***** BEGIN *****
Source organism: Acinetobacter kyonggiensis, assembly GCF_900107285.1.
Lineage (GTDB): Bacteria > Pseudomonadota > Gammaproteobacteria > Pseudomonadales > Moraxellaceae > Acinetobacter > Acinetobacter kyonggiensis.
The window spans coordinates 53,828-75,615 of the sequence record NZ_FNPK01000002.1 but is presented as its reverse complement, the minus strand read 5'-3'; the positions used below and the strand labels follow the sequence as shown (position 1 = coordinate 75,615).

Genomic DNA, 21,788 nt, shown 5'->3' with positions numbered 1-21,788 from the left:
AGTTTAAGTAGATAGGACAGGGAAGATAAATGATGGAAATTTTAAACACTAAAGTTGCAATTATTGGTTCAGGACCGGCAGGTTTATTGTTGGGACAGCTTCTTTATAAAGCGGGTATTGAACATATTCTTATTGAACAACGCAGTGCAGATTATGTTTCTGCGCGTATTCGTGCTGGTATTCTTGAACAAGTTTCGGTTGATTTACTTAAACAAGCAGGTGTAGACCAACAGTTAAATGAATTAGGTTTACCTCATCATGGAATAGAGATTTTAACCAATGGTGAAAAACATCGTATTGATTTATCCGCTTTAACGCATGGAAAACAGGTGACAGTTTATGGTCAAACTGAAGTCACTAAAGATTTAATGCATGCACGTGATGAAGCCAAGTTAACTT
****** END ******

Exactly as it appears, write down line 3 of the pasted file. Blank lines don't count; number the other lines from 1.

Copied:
The window spans coordinates 53,828-75,615 of the sequence record NZ_FNPK01000002.1 but is presented as its reverse complement, the minus strand read 5'-3'; the positions used below and the strand labels follow the sequence as shown (position 1 = coordinate 75,615).